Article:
Ann Coulter Discovers 'Breaking Bad' (Finally) & Assumes She Understands It Better Than Everyone (Duh)

Conservative pundit (so conservative, in fact, she makes Bill O'Reilly look like Jon Stewart) Ann Coulter is at it again. Tired of writing op-ed after op-ed about Obamacare, she's turned to another topic: Breaking Bad .

Apparently, she sees the entire show as an allusion to the Bible. She knows she's right, because she's made it through the end of Season 2 and a few spoilery post-series finale articles. (Her detailed commentary doesn't make it past Jane dying, so clearly she's an expert.)

Nevermind the notion that Breaking Bad appears to have no religious affiliation and simply seeks to expose human nature outside the bounds of religion (which may be why it's so universally beloved and praised). The following excerpts from Coulter's essay are resolute, and you know what happens when you try to tell her she's wrong...

She's done it, by jove!

Stephen Lovekin/Getty Images Entertainment/Getty Images

Conservative pundit (so conservative, in fact, she makes Bill O'Reilly look like Jon Stewart) Ann Coulter is at it again. Tired of writing op-ed after op-ed about Obamacare, she's turned to another topic: Breaking Bad .

Apparently, she sees the entire show as an allusion to the Bible. She knows she's right, because she's made it through the end of Season 2 and a few spoilery post-series finale articles. (Her detailed commentary doesn't make it past Jane dying, so clearly she's an expert.)

Nevermind the notion that Breaking Bad appears to have no religious affiliation and simply seeks to expose human nature outside the bounds of religion (which may be why it's so universally beloved and praised). The following excerpts from Coulter's essay are resolute, and you know what happens when you try to tell her she's wrong...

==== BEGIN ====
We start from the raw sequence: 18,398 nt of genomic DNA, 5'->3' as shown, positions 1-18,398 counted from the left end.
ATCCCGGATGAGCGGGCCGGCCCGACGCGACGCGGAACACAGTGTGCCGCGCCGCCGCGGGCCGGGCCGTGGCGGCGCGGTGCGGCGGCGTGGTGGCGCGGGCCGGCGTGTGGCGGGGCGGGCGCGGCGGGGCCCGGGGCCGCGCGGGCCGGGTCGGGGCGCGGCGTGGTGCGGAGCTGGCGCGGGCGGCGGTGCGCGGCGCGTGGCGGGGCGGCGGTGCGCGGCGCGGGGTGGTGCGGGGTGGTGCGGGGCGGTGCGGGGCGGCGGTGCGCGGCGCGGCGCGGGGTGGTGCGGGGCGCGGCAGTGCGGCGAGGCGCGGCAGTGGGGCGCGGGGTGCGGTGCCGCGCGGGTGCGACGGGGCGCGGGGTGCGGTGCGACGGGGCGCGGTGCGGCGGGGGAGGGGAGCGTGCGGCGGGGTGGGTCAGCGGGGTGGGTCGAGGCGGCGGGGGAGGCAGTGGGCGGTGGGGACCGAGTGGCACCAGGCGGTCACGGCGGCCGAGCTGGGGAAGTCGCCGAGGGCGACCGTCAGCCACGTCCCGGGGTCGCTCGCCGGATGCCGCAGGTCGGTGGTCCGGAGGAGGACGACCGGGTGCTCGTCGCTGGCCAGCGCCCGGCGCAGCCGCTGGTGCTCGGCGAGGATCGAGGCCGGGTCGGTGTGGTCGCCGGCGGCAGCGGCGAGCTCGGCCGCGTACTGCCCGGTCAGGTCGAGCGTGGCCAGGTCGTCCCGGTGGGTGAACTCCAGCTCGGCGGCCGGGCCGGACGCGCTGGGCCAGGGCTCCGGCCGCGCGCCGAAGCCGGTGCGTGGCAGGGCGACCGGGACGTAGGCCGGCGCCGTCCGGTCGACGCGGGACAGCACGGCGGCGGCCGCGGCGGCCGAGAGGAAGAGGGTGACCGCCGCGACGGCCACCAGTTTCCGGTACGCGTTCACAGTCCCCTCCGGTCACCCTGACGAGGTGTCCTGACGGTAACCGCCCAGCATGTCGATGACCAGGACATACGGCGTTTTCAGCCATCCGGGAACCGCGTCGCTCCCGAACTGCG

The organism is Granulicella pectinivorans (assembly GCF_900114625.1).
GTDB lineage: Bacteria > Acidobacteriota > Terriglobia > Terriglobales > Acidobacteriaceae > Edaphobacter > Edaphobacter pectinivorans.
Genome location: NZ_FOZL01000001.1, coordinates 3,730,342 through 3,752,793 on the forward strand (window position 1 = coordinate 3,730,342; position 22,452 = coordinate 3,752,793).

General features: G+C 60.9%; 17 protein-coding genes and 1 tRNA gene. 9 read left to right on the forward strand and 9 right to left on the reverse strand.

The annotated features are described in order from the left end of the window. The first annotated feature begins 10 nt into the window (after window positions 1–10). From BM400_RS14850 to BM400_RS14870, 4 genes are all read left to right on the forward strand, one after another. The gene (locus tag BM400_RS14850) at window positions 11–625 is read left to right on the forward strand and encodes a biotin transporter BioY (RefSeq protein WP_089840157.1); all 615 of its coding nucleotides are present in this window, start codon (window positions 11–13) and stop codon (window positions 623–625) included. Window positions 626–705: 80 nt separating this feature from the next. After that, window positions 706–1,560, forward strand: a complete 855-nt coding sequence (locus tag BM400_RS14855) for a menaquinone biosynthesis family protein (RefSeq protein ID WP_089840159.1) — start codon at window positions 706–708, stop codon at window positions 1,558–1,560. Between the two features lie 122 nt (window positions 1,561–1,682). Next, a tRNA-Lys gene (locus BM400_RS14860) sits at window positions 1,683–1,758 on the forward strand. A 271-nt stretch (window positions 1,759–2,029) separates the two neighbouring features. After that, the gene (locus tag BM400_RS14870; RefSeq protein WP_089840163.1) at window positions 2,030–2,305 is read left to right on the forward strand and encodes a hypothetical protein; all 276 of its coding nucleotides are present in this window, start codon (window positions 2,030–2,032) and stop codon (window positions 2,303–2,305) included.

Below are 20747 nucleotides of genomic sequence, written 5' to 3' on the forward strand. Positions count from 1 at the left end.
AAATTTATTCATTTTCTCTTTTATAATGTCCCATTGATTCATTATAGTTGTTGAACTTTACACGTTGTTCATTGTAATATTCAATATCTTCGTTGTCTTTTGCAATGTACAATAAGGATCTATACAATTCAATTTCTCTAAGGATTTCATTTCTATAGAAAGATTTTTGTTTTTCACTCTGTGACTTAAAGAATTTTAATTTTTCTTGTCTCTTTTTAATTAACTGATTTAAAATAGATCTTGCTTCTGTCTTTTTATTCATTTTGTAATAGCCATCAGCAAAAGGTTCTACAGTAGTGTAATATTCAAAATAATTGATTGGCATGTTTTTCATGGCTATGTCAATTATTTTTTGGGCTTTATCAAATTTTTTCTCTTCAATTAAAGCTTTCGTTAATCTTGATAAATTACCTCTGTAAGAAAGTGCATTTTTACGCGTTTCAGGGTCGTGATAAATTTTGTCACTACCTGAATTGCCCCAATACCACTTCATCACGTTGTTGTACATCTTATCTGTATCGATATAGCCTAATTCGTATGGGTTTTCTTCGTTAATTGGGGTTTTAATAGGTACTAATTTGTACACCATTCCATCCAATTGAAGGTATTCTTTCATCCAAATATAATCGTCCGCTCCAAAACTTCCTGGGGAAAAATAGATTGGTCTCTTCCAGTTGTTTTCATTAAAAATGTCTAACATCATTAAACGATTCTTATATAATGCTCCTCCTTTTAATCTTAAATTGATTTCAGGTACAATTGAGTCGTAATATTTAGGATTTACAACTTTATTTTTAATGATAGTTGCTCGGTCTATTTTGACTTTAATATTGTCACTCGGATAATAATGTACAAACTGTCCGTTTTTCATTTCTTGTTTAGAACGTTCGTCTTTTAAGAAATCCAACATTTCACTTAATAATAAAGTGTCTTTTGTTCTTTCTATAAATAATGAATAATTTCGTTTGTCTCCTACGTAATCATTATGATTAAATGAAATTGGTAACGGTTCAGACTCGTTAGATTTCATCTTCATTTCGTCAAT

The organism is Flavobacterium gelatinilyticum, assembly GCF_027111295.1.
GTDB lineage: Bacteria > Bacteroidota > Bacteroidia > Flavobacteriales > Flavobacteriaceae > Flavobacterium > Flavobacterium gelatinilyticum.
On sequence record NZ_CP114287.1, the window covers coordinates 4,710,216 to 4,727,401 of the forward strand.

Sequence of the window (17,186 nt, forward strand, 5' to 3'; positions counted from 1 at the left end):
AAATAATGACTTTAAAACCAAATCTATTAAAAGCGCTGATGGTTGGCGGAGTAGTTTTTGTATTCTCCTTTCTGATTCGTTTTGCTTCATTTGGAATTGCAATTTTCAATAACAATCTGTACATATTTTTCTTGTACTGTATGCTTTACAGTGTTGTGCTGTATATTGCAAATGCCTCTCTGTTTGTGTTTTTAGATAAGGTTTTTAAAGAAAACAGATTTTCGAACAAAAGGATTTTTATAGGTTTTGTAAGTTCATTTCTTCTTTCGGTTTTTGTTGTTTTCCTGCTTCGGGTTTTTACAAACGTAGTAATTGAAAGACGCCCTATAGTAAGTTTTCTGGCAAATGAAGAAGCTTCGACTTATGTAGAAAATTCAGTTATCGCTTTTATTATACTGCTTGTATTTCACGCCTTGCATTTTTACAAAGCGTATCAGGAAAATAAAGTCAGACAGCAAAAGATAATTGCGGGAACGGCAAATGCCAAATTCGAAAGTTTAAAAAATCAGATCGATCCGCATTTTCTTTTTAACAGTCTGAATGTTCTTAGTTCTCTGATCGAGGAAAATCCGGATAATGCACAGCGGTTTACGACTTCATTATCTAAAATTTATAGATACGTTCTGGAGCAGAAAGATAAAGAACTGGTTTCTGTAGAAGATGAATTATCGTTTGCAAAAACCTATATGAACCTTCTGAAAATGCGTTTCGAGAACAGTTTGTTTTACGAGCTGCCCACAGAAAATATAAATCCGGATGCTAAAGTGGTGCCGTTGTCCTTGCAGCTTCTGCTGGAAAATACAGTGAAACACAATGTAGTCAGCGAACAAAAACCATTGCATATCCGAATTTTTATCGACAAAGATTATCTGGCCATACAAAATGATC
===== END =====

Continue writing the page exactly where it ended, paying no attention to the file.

Pretty sure Vince Gilligan wasn't looking to be compared to Mel Gibson Today

Coulter writes: "AMC’s smash TV series Breaking Bad — the most Christian Hollywood production since Mel Gibson’s The Passion of the Christ."

Good, Coulter knows how to write a thesis. But arguing that Breaking Bad is more Christian than a movie about Christianity might just be an uphill battle she's not prepared to win.

Jesse: Unwilling Victim of a Godless Hippie Rehab

Coulter continues: "The sweet, soulful druggie on Breaking Bad, Jesse Pinkman, illustrates — heartbreakingly — the monumental importance of the cross. Believing he is responsible for his girlfriend Jane’s death by overdose, Jesse goes to some godless hippie rehab center. Naturally, he is still unable to forgive himself."

Sure, Jesse wasn't unable to shake his addiction and forgive himself after rehab because it was a "godless" place. It's definitely not because he's human and feels pain more deeply than we thought possible, challenging all of our close-minded notions of what a "druggie" is. Nope.

Skyler is Punished for Worshipping False Gods

And there's more: "The meth cook’s wife, Skyler, illustrates why Scripture instructs us to flee evil and admonishes: 'You shall have no other gods before me.' When Skyler discovers her husband is a meth cook, she stays with him, despite hating him for what he’s done. Eventually she becomes his partner in crime. It worked out badly for her."

Excuse me, but when did Skyler ever worship Walt? Hell, even before he breaks bad, she's only willing to give him a half-hearted hand job for his birthday. The woman was hated by Breaking Bad fans everywhere for questioning Walt, kicking him, and trying to keep his kids away from him. Apparently, Anne Coulter gets bizarro Breaking Bad.

Why aren't Walt and Jesse praying?!

And she goes on: "In accordance with Hollywood’s modern Hays Code prohibiting any realistic depiction of Christianity, there is none in Breaking Bad — which is even weirder than the fact that everyone on the show is still using flip phones. In real life, Hank, Skyler and Jesse would have been throwing themselves on their knees, praying to Jesus — in which case the series would have ended with my favorite five minutes of television ever, other than the first Romney-Obama debate: Hank arresting Walt."

She's perturbed by the fact that no one is mentioning religion on this show, clearly it's because the whole show is a religious allusion and not because the series is making a point that defies religious strictures. Duh, Walt and Jesse would be praying to Jesus on their knees. They're meth cooks in New Mexico. They've killed people. Naturally, they're fans of the Lord. Yeah. OK.